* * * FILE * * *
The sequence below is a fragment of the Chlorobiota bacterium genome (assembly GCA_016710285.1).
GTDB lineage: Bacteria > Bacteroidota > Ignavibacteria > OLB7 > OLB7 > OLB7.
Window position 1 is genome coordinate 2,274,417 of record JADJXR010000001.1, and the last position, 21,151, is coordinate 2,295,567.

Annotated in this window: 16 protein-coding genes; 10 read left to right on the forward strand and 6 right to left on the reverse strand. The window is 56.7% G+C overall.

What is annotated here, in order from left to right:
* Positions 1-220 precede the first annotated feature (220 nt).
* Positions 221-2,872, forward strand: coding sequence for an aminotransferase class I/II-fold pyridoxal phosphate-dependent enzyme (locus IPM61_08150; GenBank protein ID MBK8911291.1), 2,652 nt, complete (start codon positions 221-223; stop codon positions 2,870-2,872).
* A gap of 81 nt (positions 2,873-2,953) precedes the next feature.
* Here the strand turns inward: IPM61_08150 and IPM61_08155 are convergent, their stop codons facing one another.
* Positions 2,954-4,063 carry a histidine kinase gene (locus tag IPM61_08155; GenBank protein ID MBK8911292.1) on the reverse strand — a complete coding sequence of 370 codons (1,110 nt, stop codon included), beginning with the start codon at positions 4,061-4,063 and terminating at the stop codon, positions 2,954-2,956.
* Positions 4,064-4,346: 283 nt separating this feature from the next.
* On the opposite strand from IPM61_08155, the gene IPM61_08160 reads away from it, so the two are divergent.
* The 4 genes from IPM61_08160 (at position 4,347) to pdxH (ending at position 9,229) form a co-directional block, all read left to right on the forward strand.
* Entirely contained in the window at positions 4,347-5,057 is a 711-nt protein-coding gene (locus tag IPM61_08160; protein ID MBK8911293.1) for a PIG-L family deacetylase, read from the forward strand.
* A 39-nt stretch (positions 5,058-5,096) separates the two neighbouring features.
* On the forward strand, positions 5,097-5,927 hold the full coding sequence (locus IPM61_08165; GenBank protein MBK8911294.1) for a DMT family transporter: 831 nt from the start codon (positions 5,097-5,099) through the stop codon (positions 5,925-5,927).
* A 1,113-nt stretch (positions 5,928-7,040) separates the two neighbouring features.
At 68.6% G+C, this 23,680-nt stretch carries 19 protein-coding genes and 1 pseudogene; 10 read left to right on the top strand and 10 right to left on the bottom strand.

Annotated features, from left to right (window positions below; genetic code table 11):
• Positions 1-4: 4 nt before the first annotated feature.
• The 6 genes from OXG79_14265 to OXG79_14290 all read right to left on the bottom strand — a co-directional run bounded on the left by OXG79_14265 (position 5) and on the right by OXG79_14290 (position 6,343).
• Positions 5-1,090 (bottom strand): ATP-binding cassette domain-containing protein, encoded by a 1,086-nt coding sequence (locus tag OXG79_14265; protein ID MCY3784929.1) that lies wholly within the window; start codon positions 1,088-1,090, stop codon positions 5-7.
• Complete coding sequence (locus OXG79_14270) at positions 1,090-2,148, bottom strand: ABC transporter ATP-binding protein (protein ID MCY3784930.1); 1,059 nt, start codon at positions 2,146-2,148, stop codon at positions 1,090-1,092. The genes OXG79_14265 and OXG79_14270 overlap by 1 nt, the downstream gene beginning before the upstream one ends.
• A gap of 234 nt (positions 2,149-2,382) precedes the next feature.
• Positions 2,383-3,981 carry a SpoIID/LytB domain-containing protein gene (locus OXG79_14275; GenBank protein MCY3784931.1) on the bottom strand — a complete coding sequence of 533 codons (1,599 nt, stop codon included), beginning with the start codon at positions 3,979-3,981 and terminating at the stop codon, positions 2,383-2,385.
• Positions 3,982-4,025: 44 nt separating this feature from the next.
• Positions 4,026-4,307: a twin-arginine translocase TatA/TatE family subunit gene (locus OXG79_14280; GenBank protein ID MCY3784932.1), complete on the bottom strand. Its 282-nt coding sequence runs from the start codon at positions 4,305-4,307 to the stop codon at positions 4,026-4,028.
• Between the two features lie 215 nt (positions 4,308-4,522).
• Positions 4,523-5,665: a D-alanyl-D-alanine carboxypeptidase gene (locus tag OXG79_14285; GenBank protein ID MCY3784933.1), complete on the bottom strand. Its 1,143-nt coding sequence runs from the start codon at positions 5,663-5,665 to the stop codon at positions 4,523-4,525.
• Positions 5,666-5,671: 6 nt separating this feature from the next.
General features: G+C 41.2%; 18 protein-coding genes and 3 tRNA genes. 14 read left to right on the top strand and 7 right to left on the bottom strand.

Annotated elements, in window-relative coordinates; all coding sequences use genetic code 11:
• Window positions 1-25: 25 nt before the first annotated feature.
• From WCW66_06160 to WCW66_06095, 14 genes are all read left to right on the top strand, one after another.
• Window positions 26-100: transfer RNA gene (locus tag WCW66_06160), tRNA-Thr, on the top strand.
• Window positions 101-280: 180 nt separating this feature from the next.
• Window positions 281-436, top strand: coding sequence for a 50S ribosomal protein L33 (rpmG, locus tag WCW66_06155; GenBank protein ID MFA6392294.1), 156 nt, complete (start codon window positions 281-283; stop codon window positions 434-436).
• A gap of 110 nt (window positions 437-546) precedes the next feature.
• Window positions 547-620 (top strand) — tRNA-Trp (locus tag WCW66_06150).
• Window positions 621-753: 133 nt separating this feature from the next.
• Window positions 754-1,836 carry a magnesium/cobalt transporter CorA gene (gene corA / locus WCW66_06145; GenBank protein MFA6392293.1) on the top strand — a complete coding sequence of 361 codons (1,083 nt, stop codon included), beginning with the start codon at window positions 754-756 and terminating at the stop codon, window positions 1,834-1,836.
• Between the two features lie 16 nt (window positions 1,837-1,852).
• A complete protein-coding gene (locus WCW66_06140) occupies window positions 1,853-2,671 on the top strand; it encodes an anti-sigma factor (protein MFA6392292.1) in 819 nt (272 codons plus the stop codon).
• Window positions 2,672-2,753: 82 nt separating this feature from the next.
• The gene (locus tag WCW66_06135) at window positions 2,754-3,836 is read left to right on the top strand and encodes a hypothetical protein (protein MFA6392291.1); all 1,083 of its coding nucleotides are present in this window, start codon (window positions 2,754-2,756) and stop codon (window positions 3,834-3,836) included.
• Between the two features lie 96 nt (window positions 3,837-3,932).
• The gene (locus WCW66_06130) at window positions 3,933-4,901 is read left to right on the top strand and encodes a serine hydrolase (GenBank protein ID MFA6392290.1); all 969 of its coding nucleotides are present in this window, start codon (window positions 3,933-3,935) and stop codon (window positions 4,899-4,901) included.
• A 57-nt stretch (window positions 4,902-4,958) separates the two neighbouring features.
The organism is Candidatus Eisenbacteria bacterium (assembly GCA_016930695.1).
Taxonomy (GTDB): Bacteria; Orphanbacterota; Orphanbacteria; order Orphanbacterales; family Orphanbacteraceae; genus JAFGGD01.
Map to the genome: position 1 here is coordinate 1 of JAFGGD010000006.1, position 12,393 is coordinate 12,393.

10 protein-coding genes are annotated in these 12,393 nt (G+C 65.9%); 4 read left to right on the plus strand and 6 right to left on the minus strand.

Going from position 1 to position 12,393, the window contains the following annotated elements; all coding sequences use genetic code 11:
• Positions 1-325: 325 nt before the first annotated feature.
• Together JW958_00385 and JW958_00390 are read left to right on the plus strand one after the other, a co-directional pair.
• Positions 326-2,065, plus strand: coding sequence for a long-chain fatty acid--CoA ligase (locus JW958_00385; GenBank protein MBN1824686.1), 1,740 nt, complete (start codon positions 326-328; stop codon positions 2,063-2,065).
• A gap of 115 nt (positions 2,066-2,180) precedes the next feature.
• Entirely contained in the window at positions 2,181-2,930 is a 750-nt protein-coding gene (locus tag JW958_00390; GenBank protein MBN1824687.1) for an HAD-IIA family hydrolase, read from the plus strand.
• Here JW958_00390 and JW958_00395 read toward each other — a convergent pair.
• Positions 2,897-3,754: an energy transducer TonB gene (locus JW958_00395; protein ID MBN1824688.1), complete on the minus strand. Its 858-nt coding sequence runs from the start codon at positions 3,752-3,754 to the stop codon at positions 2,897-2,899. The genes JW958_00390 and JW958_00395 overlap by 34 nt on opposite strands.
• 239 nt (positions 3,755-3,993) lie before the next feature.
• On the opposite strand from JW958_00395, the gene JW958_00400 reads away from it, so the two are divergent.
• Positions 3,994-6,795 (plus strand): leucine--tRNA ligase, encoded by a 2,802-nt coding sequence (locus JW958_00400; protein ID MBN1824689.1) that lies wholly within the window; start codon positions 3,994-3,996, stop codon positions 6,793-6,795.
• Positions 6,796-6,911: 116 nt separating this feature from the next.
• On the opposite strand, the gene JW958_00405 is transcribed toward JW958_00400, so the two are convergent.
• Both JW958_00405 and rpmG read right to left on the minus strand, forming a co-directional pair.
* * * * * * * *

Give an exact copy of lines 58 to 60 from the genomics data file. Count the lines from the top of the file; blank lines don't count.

• Entirely contained in the window at positions 2,181-2,930 is a 750-nt protein-coding gene (locus tag JW958_00390; GenBank protein MBN1824687.1) for an HAD-IIA family hydrolase, read from the plus strand.
• Here JW958_00390 and JW958_00395 read toward each other — a convergent pair.
• Positions 2,897-3,754: an energy transducer TonB gene (locus JW958_00395; protein ID MBN1824688.1), complete on the minus strand. Its 858-nt coding sequence runs from the start codon at positions 3,752-3,754 to the stop codon at positions 2,897-2,899. The genes JW958_00390 and JW958_00395 overlap by 34 nt on opposite strands.